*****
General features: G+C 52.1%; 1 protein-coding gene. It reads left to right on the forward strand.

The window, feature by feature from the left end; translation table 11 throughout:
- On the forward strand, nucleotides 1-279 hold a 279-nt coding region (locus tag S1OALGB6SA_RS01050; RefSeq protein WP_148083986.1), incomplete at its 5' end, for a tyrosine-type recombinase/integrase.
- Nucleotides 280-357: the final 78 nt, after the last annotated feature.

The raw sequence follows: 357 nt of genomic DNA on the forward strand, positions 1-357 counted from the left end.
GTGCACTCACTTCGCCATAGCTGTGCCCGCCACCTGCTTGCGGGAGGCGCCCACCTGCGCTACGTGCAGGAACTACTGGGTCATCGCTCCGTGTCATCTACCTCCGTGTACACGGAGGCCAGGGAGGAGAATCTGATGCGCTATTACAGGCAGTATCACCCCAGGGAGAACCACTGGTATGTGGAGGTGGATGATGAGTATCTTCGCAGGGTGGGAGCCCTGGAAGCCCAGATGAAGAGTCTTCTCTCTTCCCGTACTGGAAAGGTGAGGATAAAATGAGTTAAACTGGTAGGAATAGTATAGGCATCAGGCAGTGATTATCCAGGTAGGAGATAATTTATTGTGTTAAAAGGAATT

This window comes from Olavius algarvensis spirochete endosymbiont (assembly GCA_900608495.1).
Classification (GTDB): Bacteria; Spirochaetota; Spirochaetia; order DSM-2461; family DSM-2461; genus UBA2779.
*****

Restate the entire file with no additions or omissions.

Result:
General features: G+C 52.1%; 1 protein-coding gene. It reads left to right on the forward strand.

The window, feature by feature from the left end; translation table 11 throughout:
- On the forward strand, nucleotides 1-279 hold a 279-nt coding region (locus tag S1OALGB6SA_RS01050; RefSeq protein WP_148083986.1), incomplete at its 5' end, for a tyrosine-type recombinase/integrase.
- Nucleotides 280-357: the final 78 nt, after the last annotated feature.

The raw sequence follows: 357 nt of genomic DNA on the forward strand, positions 1-357 counted from the left end.
GTGCACTCACTTCGCCATAGCTGTGCCCGCCACCTGCTTGCGGGAGGCGCCCACCTGCGCTACGTGCAGGAACTACTGGGTCATCGCTCCGTGTCATCTACCTCCGTGTACACGGAGGCCAGGGAGGAGAATCTGATGCGCTATTACAGGCAGTATCACCCCAGGGAGAACCACTGGTATGTGGAGGTGGATGATGAGTATCTTCGCAGGGTGGGAGCCCTGGAAGCCCAGATGAAGAGTCTTCTCTCTTCCCGTACTGGAAAGGTGAGGATAAAATGAGTTAAACTGGTAGGAATAGTATAGGCATCAGGCAGTGATTATCCAGGTAGGAGATAATTTATTGTGTTAAAAGGAATT

This window comes from Olavius algarvensis spirochete endosymbiont (assembly GCA_900608495.1).
Classification (GTDB): Bacteria; Spirochaetota; Spirochaetia; order DSM-2461; family DSM-2461; genus UBA2779.